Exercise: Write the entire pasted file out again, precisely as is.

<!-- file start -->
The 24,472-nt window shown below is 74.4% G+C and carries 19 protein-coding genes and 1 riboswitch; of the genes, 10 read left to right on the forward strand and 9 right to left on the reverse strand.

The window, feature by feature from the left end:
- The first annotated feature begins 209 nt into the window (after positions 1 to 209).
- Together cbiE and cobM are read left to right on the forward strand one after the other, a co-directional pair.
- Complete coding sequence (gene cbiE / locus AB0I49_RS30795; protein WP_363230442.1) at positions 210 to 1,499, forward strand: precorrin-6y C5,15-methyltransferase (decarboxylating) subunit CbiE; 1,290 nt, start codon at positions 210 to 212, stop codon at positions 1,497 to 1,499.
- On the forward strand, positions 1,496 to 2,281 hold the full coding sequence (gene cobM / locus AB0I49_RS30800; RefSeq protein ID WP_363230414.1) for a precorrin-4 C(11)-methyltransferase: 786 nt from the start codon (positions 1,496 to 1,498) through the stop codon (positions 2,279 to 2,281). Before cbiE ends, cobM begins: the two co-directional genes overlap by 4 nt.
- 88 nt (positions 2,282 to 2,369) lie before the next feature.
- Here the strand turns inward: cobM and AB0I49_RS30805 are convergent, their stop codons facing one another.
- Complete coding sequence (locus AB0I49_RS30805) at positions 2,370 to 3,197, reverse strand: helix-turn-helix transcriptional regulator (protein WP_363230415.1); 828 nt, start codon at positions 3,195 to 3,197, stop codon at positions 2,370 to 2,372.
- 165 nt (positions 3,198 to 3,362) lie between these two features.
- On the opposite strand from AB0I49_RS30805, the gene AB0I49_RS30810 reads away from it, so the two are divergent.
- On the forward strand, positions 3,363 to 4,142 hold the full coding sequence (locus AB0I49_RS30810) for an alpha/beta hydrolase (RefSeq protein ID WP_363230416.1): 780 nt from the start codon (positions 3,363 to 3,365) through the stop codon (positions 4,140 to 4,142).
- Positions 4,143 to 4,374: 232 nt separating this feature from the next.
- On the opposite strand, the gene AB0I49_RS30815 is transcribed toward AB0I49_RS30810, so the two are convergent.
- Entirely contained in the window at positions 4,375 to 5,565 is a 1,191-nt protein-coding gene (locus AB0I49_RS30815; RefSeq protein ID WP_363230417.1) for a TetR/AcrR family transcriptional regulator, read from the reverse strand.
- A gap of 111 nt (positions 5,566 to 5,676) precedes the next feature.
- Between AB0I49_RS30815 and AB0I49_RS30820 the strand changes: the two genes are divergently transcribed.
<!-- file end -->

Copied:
The 24,472-nt window shown below is 74.4% G+C and carries 19 protein-coding genes and 1 riboswitch; of the genes, 10 read left to right on the forward strand and 9 right to left on the reverse strand.

The window, feature by feature from the left end:
- The first annotated feature begins 209 nt into the window (after positions 1 to 209).
- Together cbiE and cobM are read left to right on the forward strand one after the other, a co-directional pair.
- Complete coding sequence (gene cbiE / locus AB0I49_RS30795; protein WP_363230442.1) at positions 210 to 1,499, forward strand: precorrin-6y C5,15-methyltransferase (decarboxylating) subunit CbiE; 1,290 nt, start codon at positions 210 to 212, stop codon at positions 1,497 to 1,499.
- On the forward strand, positions 1,496 to 2,281 hold the full coding sequence (gene cobM / locus AB0I49_RS30800; RefSeq protein ID WP_363230414.1) for a precorrin-4 C(11)-methyltransferase: 786 nt from the start codon (positions 1,496 to 1,498) through the stop codon (positions 2,279 to 2,281). Before cbiE ends, cobM begins: the two co-directional genes overlap by 4 nt.
- 88 nt (positions 2,282 to 2,369) lie before the next feature.
- Here the strand turns inward: cobM and AB0I49_RS30805 are convergent, their stop codons facing one another.
- Complete coding sequence (locus AB0I49_RS30805) at positions 2,370 to 3,197, reverse strand: helix-turn-helix transcriptional regulator (protein WP_363230415.1); 828 nt, start codon at positions 3,195 to 3,197, stop codon at positions 2,370 to 2,372.
- 165 nt (positions 3,198 to 3,362) lie between these two features.
- On the opposite strand from AB0I49_RS30805, the gene AB0I49_RS30810 reads away from it, so the two are divergent.
- On the forward strand, positions 3,363 to 4,142 hold the full coding sequence (locus AB0I49_RS30810) for an alpha/beta hydrolase (RefSeq protein ID WP_363230416.1): 780 nt from the start codon (positions 3,363 to 3,365) through the stop codon (positions 4,140 to 4,142).
- Positions 4,143 to 4,374: 232 nt separating this feature from the next.
- On the opposite strand, the gene AB0I49_RS30815 is transcribed toward AB0I49_RS30810, so the two are convergent.
- Entirely contained in the window at positions 4,375 to 5,565 is a 1,191-nt protein-coding gene (locus AB0I49_RS30815; RefSeq protein ID WP_363230417.1) for a TetR/AcrR family transcriptional regulator, read from the reverse strand.
- A gap of 111 nt (positions 5,566 to 5,676) precedes the next feature.
- Between AB0I49_RS30815 and AB0I49_RS30820 the strand changes: the two genes are divergently transcribed.